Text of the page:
Updated from April 30 to reflect Moskowitz's new title.
NEW YORK (TheStreet) -- Two years ago, eBay (EBAY) acquired an e-commerce startup known as Bureau of Trade, bringing in its founder Michael Moskowitz to be its chief curator and editorial director. Today eBay is adding some new words to his title making him global chief curator and director of eBay futures, signifying a broader, more encompassing content strategy at the company.
San Jose-based eBay recently surprised analysts with a nice earnings beat, but the company faces a number of challenges as its nears the spinoff of PayPal. And while Moskowitz may not be making the financial decisions for the company, he is spearheading a directional shift that he believes will position eBay as a winner in e-commerce.
Moskowitz sat down with TheStreet to discuss eBay's past, present, and future, envisioning a future where online shopping values experiences and narrative as much as merchandise. He touched on the importance of creating a unique voice, competing against nimble startups, and the challenges ahead. Here is the lightly edited interview.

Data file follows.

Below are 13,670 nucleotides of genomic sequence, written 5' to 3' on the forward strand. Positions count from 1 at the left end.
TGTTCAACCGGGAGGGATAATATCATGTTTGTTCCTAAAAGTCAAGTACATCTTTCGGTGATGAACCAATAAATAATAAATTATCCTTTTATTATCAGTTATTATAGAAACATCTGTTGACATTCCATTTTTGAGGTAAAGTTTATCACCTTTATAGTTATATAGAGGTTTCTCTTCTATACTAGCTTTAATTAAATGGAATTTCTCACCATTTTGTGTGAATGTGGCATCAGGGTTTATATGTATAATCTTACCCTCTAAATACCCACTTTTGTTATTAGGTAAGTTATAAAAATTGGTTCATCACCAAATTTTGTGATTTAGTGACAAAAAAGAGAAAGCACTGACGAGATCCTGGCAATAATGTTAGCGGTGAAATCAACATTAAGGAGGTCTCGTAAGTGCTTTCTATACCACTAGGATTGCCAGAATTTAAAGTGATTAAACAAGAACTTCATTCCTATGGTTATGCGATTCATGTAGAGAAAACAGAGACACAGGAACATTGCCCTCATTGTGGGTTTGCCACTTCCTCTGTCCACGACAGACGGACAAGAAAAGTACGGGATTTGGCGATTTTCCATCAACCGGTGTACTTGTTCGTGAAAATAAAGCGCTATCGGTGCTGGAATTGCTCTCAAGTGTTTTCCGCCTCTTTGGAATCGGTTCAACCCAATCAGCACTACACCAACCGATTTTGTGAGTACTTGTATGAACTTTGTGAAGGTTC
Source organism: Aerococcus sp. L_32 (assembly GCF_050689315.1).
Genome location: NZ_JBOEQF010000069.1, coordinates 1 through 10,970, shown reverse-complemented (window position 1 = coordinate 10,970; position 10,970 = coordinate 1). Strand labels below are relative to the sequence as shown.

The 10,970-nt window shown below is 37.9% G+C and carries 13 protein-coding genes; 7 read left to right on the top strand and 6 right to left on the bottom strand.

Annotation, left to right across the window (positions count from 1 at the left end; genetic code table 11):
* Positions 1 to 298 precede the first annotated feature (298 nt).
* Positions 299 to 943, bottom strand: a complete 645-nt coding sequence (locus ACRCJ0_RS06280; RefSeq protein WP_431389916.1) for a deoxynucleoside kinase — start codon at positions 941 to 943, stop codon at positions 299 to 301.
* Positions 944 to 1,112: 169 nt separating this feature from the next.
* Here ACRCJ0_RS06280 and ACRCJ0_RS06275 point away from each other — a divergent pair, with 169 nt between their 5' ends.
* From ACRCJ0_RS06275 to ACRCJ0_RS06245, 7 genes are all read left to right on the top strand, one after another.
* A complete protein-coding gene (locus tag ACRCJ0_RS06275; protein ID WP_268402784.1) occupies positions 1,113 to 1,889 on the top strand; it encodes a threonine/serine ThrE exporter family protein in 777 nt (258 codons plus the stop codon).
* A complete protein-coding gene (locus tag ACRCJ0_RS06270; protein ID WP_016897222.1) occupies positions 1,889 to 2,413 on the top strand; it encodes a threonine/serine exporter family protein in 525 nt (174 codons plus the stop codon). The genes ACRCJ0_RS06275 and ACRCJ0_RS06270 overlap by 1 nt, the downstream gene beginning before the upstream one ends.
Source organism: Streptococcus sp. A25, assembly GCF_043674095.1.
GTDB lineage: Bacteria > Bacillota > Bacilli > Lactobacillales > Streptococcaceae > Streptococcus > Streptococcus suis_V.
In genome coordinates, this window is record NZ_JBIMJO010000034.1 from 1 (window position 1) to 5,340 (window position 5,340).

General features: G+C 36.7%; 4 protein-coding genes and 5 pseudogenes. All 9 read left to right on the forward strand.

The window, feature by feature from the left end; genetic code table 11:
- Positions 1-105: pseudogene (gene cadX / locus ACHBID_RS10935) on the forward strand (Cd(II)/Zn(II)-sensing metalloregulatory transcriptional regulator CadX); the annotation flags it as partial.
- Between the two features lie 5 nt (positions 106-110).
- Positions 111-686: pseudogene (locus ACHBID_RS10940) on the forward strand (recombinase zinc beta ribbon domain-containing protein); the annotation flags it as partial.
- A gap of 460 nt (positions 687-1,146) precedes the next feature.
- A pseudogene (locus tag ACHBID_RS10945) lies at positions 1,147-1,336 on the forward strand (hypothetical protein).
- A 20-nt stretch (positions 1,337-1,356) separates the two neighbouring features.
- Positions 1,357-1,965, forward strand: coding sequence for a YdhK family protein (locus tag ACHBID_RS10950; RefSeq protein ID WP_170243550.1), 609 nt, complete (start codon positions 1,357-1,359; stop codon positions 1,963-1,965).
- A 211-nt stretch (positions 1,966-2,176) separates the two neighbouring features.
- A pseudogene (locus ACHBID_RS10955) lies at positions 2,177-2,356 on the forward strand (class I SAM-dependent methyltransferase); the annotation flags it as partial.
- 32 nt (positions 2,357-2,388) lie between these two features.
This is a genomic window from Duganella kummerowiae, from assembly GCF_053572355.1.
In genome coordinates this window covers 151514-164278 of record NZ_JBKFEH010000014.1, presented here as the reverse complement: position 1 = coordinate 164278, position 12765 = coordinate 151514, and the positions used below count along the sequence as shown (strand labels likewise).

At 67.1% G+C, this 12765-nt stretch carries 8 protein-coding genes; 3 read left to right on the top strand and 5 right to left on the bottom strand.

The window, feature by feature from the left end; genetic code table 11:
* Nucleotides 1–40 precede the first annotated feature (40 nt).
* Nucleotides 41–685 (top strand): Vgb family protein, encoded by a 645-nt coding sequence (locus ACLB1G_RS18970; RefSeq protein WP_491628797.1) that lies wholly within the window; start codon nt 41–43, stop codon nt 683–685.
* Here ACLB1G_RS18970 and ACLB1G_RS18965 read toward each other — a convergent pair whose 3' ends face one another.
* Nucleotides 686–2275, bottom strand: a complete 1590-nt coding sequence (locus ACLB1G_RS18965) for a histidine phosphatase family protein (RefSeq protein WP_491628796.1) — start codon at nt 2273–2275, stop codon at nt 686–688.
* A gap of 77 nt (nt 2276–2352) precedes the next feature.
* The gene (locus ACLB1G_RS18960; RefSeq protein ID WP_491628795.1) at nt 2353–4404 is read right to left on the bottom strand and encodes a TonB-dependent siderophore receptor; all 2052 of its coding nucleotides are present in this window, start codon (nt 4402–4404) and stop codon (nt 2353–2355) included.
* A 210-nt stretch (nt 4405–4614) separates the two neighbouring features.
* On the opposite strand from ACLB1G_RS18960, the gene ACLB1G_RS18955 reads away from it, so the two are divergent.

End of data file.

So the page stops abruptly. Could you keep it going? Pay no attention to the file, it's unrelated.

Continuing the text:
TheStreet: Since joining eBay two years ago, how have you been working to shift the focus at eBay.com?
Michael Moskowitz: I don't know that I'm so much refocusing what eBay's trying to do as much as revealing what lies uniquely from within. There's only one site on planet Earth where you can find material from outside our own solar system; there's only one site on Earth where you can find treasures from the bottom-most recesses of the ocean, and luxury cars, and the stuffed animal that sadly you lost after your last visit to the Grand Canyon. It's just such an extraordinary place to redevelop or redefine your relationship with and to the material world, it's beyond compare.
TheStreet: How do you make sure eBay stands out from its rivals in e-commerce?
Moskowitz: The fact that we have 800 million unique listings is one of the things that will always undeniably set eBay uniquely apart, but what we haven't had to date is a voice, a recognizable tone, timbre, narrative. So when Devin Wenig, the current president, CEO-to-be, acquired my company, Bureau of Trade, the first task was to figure out what we sound like, and to speak to a broader audience with a recognizable tone for the first time. The next series of asks included: What should the site look like? How should we begin to steward and strengthen an evolution from a site of old to a something that really is a beacon that can rise above the din of distraction that largely characterizes life online today?